The Commonwealth Bank has credited its vendor multi-sourcing strategy and continued push towards cloud computing for cutting its IT infrastructure costs by $100 million a year.
According to chief information officer Michael Harte, infrastructure accounted for about half of CommBank’s $800 million annual IT spend five years ago, under a $5 billion, ten-year arrangement with HP EDS.
That agreement was restructured in 2006 as the bank moved towards “multi-sourcing”.
“Half our spending went to the cost of doing business and conferred no strategic advantage,” Harte told investors and media at a technology briefing this week.
“Today, the ratio of IT expenditure on business service versus infrastructure is 74 to 26 percent. We know that it’s world leading.”
Harte told iTnews that the bank had adopted an “as-a-service” approach to infrastructure for some 25 functions, including storage, hosting and application development platforms.
Each service was offered by “two or three” CommBank suppliers to promote competition.
Workloads could be deployed on two virtualised, in-house data centres, or on Fujitsu, Datacom and Amazon Web Services infrastructure through CommBank’s ServiceMesh Agility orchestration platform.
“The first step was to virtualise and standardise those services, and the next step was to mobilise them, so we had competition in infrastructure provision,” Harte explained.
“You can send new or existing work in either minutes, hours, days or weeks to competitors. That’s significantly improved the standard and reduced the cost of infrastructure services.”
Harte said cloud and on-demand service delivery was a “key driver of advantage”, allowing CommBank to source more “efficient, modular, secure and reliable” services than it could in the past.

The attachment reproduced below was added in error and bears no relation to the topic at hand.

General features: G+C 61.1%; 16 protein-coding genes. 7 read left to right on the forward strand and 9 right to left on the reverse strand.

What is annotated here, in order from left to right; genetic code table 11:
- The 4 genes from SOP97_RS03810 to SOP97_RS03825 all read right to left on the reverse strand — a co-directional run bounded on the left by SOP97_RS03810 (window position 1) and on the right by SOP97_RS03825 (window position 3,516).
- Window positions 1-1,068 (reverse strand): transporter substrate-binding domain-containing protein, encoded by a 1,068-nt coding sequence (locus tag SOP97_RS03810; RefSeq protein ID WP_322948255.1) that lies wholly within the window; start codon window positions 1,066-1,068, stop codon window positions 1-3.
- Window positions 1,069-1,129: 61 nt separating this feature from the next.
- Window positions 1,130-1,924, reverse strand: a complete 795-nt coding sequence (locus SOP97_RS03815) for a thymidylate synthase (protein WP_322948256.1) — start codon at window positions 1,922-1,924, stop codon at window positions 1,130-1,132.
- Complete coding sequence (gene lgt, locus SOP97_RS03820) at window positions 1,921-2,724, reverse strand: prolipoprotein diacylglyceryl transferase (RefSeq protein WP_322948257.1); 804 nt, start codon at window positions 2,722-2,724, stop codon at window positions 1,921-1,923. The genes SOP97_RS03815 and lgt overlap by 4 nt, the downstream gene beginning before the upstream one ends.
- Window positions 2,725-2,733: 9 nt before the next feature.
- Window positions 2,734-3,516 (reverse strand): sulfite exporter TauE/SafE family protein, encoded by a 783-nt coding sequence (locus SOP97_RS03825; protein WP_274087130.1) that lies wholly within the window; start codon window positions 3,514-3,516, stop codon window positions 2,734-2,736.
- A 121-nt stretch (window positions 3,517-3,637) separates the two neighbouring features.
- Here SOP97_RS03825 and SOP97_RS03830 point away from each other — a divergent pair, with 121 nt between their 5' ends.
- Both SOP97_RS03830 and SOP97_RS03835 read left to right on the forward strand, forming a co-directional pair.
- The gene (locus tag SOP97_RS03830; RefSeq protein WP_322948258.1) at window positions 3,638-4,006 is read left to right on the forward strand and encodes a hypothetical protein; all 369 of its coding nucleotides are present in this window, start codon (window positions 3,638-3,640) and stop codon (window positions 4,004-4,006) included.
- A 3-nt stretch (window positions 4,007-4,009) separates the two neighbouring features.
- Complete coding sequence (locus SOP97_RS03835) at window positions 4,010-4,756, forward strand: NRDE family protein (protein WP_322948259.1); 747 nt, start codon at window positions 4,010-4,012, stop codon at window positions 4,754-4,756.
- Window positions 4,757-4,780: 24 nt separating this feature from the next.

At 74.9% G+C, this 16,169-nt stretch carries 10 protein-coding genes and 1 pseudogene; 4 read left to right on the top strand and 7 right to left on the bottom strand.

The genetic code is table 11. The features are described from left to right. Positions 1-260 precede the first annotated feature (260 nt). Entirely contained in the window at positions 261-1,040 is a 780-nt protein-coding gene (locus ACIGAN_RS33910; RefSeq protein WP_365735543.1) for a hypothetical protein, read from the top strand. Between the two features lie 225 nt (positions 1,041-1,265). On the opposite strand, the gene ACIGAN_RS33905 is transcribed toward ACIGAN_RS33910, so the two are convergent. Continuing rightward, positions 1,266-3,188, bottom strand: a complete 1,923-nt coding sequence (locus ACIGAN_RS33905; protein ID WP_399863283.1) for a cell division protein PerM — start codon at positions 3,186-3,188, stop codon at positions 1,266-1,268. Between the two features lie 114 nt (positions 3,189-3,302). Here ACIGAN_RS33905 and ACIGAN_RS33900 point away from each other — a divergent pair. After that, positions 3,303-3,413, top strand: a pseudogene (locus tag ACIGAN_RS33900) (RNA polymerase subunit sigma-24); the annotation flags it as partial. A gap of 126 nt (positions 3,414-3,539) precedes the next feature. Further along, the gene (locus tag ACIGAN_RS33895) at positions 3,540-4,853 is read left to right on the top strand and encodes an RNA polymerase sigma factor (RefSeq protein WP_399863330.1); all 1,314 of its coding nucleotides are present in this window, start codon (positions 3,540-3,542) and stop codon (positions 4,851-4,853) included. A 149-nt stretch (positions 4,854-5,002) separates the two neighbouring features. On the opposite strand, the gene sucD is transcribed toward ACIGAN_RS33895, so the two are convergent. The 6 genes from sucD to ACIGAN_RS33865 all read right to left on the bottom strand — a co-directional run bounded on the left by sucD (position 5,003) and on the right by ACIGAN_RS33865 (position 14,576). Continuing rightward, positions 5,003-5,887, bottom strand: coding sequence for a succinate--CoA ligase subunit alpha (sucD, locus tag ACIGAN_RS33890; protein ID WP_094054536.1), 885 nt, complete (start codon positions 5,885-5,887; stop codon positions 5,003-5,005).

CommBank used Salesforce.com’s cloud platform for its December 2011 IdeaBank campaign. Its website also featured LivePerson’s online customer interaction product, hosted out of Singapore.
Chief marketing and online officer Andy Lark said the bank was “expanding its footprint with Salesforce.com”, deploying the cloud vendor’s Chatter social networking platform for staff and external parties.
Financial services regulator APRA has previously called for caution over cloud computing, urging institutions to view the cloud as a new form of outsourcing or offshoring that required its approval.
“I make no apology for applying technology from other parts of the world in order to deliver convenient and low-cost services,” Harte said this week.
“We’ve got an increasing number of international clients and they don’t mind where they’re served from. They want to get hold of the richest content at the lowest price point.”
Spending IT savings
Harte said the bank had reallocated the $100 million in savings from IT infrastructure to technology investments like its $1.1 billion, five-year core banking modernisation project.
He said CommBank typically spent about a quarter of its $1 billion total annual investment budget on core banking compliance, a quarter on compliance activities and a quarter on “strategic business and customer investments for information and application services”.
The bank expected to reallocate its core banking modernisation funds to a range of technology projects – including big data, mobile channels and real-time applications – after the project concluded next year.
Core banking modernisation program director Dave Curran said the program had established teams, process improvements and efficiencies that would be applied to any new projects.
Those improvements included the introduction of 105 interoperable “Lego blocks” with which to deliver products and capabilities to business units and customers.
“We had 16 sales products [and] 870 product combinations on the marketplace,” he added. “We’ve reduced those products to nine, and brought that down to 100 pricing options on SAP.
“This has greatly enabled to standardise our terms and conditions and more importantly simplify the interactions between our staff and our customers, and also what we have on the marketplace.”
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